It wasn’t a New Year’s resolution. My yellow, faded, favorite Florida Lottery tee-shirt, replete with numerous tears and holes, bit the big one. Yes, I tossed it in the trash bin.
To pull it on, without my arms going through numerous holes, instead of sleeves, was nearly impossible. There was no sentimental attachment to the tattered shirt, only the comfort of familiarity.
I know my wife cheered silently, if not out loud, over the discarded shirt. Not even worthy to be used for car washing.
Never fear, it’s been replaced by a lime green, safety promotional shirt, with large black letters on the front, touting 365 injury-free work days. At least it’s all one piece. Wear holes have yet to appear.
From the Canadian provinces, Midwestern states, the Upper South, they congregated every fall, and again, in winter.
No one wanted them to fly away forever. Winter visitors were too important to the local economy.
Not to mention, I was formerly one of their flock.
I wondered what the snow birds thought when our weather turned cooler than expected?
Probably that, it was still better than Northern Michigan in January.
When it’s nearly one-hundred degrees in the shade, this summer, I’ll wish I could fly back north with them.
“Where to for lunch?” Asked my bride.
Then came the rundown of places we’d been recently.
“Let’s try the new place, near Big Lots, in the strip mall.” She suggested.
The building was all shiny and new, full of enthusiastic, happy faces (whether it was fake, or not) wearing dark blue aprons, with the brand logo.
Service seemed a little slow. Maybe they’d just opened, and didn’t yet have things together?
“I thought my bacon cheeseburger wasn’t too bad. It was definitely above average. Did you know they toast their hamburger buns?” She wasn’t impressed.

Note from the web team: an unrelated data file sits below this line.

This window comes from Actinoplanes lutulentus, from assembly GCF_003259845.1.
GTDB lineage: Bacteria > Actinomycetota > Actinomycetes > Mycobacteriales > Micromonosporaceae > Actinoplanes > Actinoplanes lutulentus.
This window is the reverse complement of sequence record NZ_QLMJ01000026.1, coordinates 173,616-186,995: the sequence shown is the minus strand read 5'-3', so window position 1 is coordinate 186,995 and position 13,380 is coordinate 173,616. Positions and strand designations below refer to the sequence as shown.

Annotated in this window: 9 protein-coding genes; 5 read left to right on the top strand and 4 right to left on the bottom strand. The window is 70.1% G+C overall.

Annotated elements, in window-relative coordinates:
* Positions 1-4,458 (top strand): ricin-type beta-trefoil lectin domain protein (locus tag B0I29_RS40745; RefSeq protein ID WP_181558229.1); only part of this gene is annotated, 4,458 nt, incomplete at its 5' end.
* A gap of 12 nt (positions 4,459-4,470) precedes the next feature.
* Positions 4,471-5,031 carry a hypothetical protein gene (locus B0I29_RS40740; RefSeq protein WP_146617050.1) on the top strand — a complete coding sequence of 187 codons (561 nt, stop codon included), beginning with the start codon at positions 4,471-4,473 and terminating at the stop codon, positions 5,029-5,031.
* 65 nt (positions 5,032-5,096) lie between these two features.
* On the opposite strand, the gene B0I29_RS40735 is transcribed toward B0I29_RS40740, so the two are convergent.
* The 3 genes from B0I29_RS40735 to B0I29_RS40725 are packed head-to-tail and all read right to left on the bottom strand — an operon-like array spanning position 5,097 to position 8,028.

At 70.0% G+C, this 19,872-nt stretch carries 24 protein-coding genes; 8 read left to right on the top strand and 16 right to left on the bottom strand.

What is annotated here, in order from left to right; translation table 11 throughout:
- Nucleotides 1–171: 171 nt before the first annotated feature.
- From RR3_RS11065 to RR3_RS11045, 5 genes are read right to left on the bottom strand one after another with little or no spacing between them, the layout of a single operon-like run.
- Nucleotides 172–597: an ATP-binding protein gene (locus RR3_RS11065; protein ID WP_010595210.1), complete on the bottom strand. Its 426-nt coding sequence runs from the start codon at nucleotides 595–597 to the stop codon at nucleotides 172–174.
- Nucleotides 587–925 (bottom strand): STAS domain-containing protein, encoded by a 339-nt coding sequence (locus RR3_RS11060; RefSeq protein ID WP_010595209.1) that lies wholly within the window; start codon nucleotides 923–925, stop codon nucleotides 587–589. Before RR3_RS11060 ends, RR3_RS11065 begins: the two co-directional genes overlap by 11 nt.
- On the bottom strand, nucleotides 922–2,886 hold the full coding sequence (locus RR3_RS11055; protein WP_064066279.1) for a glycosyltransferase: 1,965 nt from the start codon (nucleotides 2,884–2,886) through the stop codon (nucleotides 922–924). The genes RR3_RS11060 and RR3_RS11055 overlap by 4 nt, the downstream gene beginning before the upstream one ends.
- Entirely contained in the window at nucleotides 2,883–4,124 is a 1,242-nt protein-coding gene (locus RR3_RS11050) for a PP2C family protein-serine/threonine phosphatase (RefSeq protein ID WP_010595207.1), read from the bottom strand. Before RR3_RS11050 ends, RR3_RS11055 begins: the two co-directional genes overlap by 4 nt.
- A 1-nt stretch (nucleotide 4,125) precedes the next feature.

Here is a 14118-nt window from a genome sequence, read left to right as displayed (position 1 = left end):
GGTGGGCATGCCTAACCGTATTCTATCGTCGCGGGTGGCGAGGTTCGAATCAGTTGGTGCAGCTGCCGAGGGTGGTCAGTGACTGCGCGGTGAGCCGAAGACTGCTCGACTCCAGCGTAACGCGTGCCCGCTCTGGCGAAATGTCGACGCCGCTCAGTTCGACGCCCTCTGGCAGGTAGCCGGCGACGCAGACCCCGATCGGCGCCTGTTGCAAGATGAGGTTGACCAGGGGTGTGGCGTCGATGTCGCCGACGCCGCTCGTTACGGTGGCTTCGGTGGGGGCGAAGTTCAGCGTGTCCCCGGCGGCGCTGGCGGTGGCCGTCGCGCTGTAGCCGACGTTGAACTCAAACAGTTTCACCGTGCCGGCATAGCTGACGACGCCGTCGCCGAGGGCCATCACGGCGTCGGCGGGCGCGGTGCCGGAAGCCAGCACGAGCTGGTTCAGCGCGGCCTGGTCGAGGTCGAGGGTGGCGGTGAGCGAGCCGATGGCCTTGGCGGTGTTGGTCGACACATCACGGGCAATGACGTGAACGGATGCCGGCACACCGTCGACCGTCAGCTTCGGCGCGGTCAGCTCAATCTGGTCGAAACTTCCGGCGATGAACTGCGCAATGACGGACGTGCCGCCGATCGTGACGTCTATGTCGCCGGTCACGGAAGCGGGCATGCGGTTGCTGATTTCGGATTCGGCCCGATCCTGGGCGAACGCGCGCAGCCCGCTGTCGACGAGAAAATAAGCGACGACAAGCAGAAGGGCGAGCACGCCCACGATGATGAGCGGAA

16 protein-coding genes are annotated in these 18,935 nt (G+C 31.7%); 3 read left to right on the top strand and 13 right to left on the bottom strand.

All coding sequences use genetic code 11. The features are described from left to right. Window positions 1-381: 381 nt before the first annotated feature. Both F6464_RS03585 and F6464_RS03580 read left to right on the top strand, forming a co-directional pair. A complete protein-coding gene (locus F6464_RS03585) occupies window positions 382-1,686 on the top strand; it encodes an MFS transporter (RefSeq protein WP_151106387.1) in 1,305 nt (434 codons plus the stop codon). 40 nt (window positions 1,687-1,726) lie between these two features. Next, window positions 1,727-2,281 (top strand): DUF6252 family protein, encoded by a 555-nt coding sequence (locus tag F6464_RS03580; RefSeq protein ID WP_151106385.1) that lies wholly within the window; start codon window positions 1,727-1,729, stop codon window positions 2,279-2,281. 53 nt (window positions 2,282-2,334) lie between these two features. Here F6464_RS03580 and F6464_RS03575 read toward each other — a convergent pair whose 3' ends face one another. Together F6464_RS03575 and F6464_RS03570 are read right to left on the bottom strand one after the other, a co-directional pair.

“My fish sandwich was disappointing. I don’t think it was really cod. False advertising? The filet was too flat.”
“Well, anyway it was better than the popular kids place with billions served,” I answered defensively.
“That’s not saying much,” My spouse, had the last word.
The next night, we went to a local favorite restaurant for dinner, to make up for the previous day’s dissatisfaction. The fish was as advertised. Employees were genuinely friendly. There were no unexpected surprises.
However, I’ve not completely ruled out the first restaurant. Warm toasted buns on a chilly, winter day, would be nice.
Not wanting to proofread and edit text, because nothing better was in the offing. I’ve no intention of this becoming a burgeoning negative diatribe.
What to write about, when nothing immediately comes to mind? That in itself is a topic of interest to most of us.
Small business names, some creative, some atrocious: Hair Apparent–a hair-styling salon; A Touch Of Glass–glass repair shop; Chitty, Chitty, Bang, Bang–car repair and tune-up shop; The Big Bang–auto collision repair; So Close and Yet So Far Away–travel agency; Bless My Sole–shoe repair shop.
I recently found out, that one of my great uncles on my grandmother’s side of the family, was a writer. I read some of his poems, and found them to offer interesting insights of rural life during the twenties and thirties.
Are most writers introverted? I’ve nothing to substantiate this. Like in the rest of society, some probably are, and some are not. For what it’s worth, I side with the introverts.
When I was in fourth grade, I wanted to impress Janice in the worst way. She was the prettiest girl in class.
So, in an awkward attempt to woo her, I tossed a leaf into the air. It fell, not to earth, but instead, landed on her sweater. She was not in the least impressed. I wanted to be anyplace, but there, at that moment.
Some are terrified by creepy-crawly critters. If a spider crawls down from the visor while driving, they become paralyzed with fear. I’ve heard of rental cars being abandoned because of unexpected spiders.
I’m more concerned about stinging insects flying in open car windows. Not to the extent that I would risk a motor vehicle accident.
Snakes don’t bother me, if I see them first. Even though, there are five poisonous species native to this area.
If snakes could talk, the conversation would go as follows: “See you later human?”
Human: “Not if I see you first.”